No company can hire enough people to patrol this volume of video for objectionable content manually, and the algorithms that drive artificial intelligence filters often struggle to discern intent or implied motives behind videos.
Due to the way it was filmed, the Christchurch shooter’s video, for example, would have looked to an AI algorithm like any of hundreds of thousands of first-person shooter videogame recordings that are freely posted by gamers and available online.
When videos are recorded, edited and re-uploaded to avoid being taken offline, it becomes impossible to keep up.
“We need to be sensible when working on these offences,” the LCA’s Moses said, “and not demand of social media companies what they cannot reasonably be expected to do.”
Implications for business and media
Activist group Digital Rights Watch warned that the new laws would create “a new class of Internet censorship”, with chair Tim Singleton Norton calling the law “a tremendous mistake” and arguing that “it’s simply wrong to assume that an amendment to the criminal code is going to solve the wider issue of content moderation on the Internet.”
“If Australian officials seek to ram through half-cooked fixes past Parliament without the proper expert advice and public scrutiny, the result is likely to be a law that undermines human rights.”
Law Council of Australia (LCA) president Arthur Moses warned that the passage of the legislation without “proper consultation” could fuel “negative unintended consequences” – such as hampering reporters’ and whistleblowers’ ability to report on atrocities committed around the world, or driving “unacceptable” broader media censorship.
“We now have a situation where important news can be censored across social media platforms,” he said.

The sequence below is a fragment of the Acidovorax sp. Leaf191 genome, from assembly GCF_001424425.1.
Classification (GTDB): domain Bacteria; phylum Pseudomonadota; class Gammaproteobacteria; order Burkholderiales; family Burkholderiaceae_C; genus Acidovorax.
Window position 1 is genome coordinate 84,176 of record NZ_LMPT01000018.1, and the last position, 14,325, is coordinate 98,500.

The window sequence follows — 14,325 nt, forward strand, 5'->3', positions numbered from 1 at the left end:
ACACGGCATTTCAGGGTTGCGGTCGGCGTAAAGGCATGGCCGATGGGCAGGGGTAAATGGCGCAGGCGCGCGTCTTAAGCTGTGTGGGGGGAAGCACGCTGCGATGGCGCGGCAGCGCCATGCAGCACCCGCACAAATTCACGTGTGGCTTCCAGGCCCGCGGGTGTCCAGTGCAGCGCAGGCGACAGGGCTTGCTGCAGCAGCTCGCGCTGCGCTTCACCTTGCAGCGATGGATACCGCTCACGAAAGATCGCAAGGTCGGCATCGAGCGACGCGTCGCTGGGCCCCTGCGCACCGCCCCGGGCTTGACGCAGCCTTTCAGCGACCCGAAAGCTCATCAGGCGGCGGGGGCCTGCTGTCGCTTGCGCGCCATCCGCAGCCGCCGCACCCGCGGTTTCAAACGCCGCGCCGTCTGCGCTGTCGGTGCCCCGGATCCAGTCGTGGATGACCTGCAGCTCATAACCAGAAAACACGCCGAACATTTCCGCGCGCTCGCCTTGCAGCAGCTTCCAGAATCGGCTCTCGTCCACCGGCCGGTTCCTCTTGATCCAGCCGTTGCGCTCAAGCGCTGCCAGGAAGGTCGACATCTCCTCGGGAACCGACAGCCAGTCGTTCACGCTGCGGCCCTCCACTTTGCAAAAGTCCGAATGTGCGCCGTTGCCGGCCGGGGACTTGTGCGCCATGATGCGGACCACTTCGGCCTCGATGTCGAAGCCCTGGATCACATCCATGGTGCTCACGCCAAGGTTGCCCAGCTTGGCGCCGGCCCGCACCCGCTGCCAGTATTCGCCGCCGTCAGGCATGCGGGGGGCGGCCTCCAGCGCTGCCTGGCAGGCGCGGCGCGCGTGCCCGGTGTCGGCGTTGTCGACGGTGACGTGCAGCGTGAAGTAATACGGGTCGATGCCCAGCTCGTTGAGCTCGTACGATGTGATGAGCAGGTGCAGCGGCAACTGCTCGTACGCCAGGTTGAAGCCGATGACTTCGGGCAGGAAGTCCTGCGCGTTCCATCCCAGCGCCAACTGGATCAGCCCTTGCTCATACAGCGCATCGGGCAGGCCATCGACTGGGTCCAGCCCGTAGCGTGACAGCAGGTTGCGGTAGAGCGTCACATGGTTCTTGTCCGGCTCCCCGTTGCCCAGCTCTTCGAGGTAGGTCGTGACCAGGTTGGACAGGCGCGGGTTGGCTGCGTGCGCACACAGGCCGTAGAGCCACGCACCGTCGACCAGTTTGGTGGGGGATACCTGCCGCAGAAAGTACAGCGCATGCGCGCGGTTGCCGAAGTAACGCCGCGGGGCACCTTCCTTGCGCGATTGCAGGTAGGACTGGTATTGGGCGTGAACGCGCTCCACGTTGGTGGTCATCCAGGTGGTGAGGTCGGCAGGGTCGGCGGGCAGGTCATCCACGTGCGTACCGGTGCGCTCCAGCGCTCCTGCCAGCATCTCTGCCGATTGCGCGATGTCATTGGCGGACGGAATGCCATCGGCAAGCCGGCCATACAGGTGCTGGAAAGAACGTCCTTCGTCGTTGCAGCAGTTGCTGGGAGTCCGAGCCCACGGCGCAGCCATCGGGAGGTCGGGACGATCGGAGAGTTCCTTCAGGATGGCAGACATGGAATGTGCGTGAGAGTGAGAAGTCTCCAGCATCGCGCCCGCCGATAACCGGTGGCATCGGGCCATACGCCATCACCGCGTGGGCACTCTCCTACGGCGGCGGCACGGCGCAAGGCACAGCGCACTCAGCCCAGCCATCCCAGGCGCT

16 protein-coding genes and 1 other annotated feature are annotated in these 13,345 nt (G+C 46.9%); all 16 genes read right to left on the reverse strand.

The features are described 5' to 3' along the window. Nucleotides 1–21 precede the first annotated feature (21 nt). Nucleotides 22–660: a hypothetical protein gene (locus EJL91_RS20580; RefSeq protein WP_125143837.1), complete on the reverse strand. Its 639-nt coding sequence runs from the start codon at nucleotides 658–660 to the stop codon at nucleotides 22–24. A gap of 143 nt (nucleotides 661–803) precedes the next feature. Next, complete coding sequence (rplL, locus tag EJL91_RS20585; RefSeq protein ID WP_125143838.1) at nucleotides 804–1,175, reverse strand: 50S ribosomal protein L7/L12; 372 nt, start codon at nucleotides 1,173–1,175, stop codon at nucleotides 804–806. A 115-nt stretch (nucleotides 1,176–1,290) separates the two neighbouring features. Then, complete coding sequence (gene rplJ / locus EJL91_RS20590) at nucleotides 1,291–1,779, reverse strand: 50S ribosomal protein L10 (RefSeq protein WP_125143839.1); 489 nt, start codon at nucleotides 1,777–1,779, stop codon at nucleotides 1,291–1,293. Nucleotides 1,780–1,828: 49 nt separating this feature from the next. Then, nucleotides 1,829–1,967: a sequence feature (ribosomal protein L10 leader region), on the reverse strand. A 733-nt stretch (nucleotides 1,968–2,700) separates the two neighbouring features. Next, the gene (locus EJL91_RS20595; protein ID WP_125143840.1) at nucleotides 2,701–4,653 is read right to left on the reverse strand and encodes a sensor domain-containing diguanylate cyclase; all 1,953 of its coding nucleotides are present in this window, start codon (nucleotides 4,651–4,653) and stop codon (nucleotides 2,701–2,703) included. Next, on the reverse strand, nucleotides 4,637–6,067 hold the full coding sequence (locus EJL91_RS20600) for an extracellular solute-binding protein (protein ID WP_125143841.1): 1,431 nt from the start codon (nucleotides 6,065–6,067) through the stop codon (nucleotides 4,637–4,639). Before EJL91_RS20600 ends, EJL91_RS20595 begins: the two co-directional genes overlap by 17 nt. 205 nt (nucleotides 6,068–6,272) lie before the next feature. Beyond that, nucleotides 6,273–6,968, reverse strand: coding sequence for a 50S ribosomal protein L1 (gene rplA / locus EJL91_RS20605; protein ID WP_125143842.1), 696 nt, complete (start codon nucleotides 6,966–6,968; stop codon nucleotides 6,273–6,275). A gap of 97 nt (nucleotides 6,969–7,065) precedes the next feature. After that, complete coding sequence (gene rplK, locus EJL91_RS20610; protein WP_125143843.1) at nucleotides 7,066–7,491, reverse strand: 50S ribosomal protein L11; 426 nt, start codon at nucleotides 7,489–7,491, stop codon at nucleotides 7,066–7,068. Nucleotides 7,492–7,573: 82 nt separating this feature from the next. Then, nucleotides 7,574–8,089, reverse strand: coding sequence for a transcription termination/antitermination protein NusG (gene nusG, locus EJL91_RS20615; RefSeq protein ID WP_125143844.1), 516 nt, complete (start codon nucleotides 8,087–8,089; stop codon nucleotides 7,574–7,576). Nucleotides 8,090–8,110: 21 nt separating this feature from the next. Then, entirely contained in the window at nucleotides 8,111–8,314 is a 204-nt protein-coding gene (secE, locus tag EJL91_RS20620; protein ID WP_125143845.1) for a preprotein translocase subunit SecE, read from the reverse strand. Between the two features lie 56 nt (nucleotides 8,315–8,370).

Moses was also concerned about the long-term implications for confidence in Australia’s business environment.
Threatening executives of companies with jail time, and pegging potential fines against companies’ revenues rather than the seriousness of their breach, “would be bad for certainty and bad for business,” he said, warning of a potential “chilling effect” on overseas investment in Australia.
Business organisation the Australian Industry Group (Ai Group) urged the government to take a “prudent pause” before continuing to rush through legislation without proper consultation.
“Rushing through a bill without proper consultation is never a good idea and diminishes trust in our Parliamentary system,” Ai Group chief executive Innes Willox said, citing the example of the controversy around the Assistance and Access Bill.
“Industry and community concerns were not addressed and despite promises of subsequent amendment, remain unresolved to this day.”
“Creation of new offences, regulation of media and extraterritorial laws raise legitimate questions that cannot be answered in a day or two…. Rushing this legislation through will not make Australia safe.”